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Firefighters Containing Blazes in California, Oregon, Yellowstone Park

July 14, 1990

Undated (AP) _ Humidity helped firefighters conquer a 6,500-acre brushfire started by a teen-ager’s model rocket in a California state park, but a blaze in central Oregon broke its lines and expanded Friday.

The Oregon fire, contained earlier in the week, grew to more than 1,500 acres, said Doug Decker of the Oregon Department of Forestry.

Earlier Friday brought a break from lightning storms that ignited the blaze six miles southeast of Sisters, Ore. The fire had been contained at 600 acres Thursday night, said Jim Fisher, another department spokesman.

At least six nearby homes were not in immediate danger.

More firefighters will be added to the crew of 100 that had been battling the blaze, Decker said.

Lightning storms this week started a total of 300 fires around Oregon, Fisher said.

California’s fire started Thursday in Chino Hills State Park, 40 miles southeast of Los Angeles, but it was fully surrounded Friday afternoon, said fire spokeswoman Maria Sobol.

″At this point it’s not going anywhere. If weather conditions stay the same, it looks pretty good,″ she said. A lack of wind as well as moisture in the air aided the 700 firefighters.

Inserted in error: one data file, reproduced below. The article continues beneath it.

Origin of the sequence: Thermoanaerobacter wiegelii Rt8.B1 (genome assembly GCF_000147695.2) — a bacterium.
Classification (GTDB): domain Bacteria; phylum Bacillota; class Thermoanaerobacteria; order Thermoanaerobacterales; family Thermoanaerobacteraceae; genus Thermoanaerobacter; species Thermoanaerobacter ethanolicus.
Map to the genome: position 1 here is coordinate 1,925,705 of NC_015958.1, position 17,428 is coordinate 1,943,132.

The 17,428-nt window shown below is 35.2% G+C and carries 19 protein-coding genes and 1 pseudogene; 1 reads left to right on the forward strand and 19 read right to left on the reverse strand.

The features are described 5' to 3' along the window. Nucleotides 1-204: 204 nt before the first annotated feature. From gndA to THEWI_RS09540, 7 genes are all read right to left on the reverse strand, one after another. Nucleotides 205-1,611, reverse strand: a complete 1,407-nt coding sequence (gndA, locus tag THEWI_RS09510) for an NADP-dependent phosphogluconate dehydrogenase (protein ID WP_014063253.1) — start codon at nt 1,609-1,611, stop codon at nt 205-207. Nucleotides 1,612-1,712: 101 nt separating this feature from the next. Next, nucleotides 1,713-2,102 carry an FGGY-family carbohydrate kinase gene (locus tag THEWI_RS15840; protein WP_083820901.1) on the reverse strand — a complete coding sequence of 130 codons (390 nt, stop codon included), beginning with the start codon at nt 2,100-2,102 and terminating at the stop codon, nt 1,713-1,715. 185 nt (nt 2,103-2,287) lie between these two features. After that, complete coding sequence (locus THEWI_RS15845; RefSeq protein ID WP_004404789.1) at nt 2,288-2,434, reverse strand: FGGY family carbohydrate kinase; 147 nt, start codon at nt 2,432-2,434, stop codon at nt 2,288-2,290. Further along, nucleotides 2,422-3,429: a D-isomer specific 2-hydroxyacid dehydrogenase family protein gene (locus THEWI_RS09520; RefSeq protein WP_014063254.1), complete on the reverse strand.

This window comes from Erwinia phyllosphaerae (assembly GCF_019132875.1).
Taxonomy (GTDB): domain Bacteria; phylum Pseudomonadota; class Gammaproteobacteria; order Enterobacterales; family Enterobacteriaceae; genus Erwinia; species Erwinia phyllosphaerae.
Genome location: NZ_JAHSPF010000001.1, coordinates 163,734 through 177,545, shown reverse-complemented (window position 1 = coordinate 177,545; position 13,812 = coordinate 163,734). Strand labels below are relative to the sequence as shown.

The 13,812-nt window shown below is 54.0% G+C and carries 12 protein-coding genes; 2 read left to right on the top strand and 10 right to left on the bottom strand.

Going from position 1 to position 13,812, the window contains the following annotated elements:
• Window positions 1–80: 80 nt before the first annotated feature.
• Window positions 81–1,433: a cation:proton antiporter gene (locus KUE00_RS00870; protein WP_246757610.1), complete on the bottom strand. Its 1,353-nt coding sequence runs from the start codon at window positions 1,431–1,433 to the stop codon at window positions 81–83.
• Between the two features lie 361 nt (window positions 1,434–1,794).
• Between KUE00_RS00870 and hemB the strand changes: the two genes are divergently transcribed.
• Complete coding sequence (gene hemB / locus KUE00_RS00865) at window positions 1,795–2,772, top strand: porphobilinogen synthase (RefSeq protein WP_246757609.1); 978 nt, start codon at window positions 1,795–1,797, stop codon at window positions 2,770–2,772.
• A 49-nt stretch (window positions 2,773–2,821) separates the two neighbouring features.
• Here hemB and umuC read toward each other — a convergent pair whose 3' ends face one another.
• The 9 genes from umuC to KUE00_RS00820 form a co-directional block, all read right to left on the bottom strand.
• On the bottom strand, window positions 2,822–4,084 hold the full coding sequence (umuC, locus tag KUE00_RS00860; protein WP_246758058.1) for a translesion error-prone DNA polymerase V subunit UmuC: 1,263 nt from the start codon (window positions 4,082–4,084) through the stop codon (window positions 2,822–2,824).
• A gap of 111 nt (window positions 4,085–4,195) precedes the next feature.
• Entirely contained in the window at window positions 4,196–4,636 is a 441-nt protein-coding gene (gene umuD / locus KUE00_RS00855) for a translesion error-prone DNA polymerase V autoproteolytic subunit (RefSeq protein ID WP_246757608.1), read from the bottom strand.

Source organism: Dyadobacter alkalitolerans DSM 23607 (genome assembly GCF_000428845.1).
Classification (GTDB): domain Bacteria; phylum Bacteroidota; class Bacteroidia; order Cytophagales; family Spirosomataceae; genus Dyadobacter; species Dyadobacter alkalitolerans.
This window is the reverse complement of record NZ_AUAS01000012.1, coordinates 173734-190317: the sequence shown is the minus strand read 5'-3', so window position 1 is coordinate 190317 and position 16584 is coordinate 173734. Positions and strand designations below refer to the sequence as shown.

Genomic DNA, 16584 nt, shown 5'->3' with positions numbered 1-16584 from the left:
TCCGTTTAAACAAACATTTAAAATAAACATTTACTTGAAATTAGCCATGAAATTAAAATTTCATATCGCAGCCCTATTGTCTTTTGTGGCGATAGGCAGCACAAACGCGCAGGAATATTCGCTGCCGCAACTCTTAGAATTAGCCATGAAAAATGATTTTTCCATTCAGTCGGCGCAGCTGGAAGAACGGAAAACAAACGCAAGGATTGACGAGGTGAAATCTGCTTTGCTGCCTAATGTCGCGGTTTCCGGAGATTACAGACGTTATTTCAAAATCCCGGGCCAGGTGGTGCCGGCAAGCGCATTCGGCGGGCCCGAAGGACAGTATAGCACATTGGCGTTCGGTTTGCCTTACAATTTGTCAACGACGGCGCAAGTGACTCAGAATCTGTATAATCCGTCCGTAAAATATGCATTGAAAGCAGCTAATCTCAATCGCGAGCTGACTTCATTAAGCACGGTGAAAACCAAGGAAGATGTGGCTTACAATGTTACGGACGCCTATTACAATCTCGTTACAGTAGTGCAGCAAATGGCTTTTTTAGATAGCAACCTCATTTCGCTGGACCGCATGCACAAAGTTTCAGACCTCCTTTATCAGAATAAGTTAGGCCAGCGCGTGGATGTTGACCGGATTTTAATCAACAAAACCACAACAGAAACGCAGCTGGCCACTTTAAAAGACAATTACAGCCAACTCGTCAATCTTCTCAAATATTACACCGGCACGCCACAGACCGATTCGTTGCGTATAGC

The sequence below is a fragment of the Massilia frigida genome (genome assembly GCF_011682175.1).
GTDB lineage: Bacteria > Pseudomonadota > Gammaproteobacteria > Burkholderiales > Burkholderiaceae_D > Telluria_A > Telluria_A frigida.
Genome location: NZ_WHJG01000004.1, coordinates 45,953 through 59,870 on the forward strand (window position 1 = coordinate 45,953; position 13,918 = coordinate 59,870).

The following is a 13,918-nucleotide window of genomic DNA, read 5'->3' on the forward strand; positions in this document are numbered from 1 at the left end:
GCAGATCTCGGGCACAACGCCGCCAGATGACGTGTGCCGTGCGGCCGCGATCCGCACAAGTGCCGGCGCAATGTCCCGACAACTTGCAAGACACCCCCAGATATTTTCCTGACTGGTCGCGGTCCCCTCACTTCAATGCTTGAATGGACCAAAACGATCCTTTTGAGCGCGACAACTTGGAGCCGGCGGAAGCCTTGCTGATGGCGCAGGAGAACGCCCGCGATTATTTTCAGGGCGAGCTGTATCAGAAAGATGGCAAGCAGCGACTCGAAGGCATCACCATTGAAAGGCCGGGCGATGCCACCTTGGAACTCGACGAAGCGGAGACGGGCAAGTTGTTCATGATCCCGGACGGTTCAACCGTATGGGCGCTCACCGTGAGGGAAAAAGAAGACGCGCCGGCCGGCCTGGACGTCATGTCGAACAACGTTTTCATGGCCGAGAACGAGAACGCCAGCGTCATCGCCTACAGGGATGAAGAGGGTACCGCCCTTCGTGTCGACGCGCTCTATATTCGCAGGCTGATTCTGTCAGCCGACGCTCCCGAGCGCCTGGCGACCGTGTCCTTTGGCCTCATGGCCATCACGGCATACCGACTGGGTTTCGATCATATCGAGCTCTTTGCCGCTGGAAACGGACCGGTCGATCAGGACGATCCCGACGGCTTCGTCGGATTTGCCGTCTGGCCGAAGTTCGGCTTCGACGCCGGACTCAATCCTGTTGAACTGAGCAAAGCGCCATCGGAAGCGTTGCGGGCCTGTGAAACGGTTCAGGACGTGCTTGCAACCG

A 15-year-old Yorba Linda boy was arrested for investigation of unlawful use of a model rocket. It is illegal for a minor to use such rockets without supervision.

The teen, released to his family, told officials the rocket malfunctioned and crashed into the dry brush. He tried to stamp the fire out, suffering minor burns to his leg, then called 911.

In Wyoming, more than 80 firefighters, aided by fire retardant drops by air tankers, battled flames Friday from Yellowstone National Park’s 12th fire of the year.

It was only the second fire, however, to grow larger than two acres. The first, a 220-acre fire, was contained Monday.

In Washington state, U.S. Forest Service spokesman Ron Dehart said most of the 55 small lightning fires in the Mount Baker-Snoqualmie National Forest have either been put out or were under attack.

Totaling less than 60 acres, they were scattered in dozens of remote areas in eastern Snohomish, Skagit and King counties, he said.

More than 30 lightning-sparked fires, ranging from small spots to 100 acres, were burning Friday in the rugged 3,000-foot to 7,000-foot slopes of the eastern Cascades, in the Wenatchee National Forest.